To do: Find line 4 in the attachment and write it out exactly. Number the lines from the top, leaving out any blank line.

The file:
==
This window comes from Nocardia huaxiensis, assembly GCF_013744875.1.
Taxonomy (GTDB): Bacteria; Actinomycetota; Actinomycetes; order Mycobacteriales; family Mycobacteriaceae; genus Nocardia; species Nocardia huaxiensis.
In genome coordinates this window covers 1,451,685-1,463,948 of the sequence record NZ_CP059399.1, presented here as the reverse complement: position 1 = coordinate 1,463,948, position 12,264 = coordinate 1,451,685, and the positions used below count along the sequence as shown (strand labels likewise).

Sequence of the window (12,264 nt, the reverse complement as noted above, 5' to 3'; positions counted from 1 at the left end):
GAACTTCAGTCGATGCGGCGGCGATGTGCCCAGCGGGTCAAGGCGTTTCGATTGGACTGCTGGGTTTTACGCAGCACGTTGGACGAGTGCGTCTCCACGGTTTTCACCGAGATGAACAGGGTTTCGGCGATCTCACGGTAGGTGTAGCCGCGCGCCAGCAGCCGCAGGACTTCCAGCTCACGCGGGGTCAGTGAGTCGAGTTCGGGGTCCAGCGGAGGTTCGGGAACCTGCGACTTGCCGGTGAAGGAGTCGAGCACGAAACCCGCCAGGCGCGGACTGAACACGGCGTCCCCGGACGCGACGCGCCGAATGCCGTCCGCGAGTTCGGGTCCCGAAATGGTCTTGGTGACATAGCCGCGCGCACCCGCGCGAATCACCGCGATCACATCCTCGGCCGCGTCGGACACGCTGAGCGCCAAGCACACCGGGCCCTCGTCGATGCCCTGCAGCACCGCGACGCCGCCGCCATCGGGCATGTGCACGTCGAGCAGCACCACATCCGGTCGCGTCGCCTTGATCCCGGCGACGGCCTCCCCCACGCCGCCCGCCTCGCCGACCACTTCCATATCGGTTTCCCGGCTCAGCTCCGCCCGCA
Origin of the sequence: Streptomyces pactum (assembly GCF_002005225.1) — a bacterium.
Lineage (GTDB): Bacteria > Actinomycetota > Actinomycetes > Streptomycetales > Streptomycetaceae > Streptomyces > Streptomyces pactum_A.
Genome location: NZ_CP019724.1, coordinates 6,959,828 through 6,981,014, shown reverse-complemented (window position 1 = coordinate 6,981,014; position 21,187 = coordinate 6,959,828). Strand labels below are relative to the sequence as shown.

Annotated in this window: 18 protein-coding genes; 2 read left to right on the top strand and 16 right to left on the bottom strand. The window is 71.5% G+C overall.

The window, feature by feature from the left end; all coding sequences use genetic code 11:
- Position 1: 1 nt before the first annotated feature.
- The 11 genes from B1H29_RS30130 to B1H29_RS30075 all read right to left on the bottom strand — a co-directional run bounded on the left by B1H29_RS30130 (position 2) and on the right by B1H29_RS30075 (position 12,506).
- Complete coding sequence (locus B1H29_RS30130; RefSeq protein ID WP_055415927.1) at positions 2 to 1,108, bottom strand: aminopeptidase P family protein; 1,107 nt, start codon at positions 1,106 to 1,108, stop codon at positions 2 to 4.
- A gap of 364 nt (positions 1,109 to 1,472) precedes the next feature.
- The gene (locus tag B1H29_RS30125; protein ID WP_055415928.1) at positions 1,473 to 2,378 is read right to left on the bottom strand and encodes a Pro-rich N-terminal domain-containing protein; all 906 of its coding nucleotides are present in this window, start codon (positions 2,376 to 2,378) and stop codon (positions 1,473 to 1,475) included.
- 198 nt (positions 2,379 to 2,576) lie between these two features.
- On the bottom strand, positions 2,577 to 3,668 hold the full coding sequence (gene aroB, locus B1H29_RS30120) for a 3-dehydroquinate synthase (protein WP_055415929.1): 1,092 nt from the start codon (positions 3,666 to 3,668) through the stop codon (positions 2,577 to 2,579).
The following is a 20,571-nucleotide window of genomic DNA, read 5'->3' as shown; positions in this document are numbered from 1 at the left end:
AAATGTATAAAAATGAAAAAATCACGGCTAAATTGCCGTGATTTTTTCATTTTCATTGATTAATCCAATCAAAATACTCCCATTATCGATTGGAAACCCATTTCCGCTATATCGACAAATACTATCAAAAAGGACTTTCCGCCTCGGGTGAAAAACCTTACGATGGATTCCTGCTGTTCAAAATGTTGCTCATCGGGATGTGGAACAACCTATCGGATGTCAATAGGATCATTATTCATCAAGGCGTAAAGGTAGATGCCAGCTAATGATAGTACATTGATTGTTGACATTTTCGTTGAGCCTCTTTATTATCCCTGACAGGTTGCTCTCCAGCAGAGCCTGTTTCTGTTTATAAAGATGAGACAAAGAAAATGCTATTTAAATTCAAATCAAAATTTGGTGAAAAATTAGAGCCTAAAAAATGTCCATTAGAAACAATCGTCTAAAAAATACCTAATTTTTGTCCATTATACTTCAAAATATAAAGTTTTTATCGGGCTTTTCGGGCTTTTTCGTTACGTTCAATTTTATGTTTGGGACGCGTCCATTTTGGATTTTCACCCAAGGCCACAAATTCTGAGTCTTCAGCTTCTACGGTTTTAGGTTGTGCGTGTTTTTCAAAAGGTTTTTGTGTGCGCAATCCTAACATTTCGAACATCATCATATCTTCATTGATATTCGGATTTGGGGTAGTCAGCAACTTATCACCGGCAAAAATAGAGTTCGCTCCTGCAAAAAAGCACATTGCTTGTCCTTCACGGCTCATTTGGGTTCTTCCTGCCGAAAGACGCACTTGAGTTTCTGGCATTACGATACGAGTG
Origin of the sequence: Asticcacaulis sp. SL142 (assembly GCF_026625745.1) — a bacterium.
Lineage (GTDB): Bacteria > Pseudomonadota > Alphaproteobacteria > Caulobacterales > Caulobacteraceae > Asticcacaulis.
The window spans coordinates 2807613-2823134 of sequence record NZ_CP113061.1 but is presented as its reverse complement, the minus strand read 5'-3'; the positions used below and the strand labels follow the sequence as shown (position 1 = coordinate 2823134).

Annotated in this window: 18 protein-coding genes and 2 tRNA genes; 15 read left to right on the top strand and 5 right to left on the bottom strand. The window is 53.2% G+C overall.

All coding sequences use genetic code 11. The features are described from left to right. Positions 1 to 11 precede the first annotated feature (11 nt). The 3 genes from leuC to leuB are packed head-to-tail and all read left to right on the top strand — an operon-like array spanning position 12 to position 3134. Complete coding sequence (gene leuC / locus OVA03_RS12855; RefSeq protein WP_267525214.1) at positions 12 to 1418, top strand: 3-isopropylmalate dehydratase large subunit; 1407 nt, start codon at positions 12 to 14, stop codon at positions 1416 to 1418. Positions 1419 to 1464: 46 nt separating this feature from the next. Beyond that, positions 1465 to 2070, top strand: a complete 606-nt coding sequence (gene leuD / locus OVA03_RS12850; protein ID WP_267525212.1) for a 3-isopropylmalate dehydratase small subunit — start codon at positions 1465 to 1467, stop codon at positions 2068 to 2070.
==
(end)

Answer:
Sequence of the window (12,264 nt, the reverse complement as noted above, 5' to 3'; positions counted from 1 at the left end):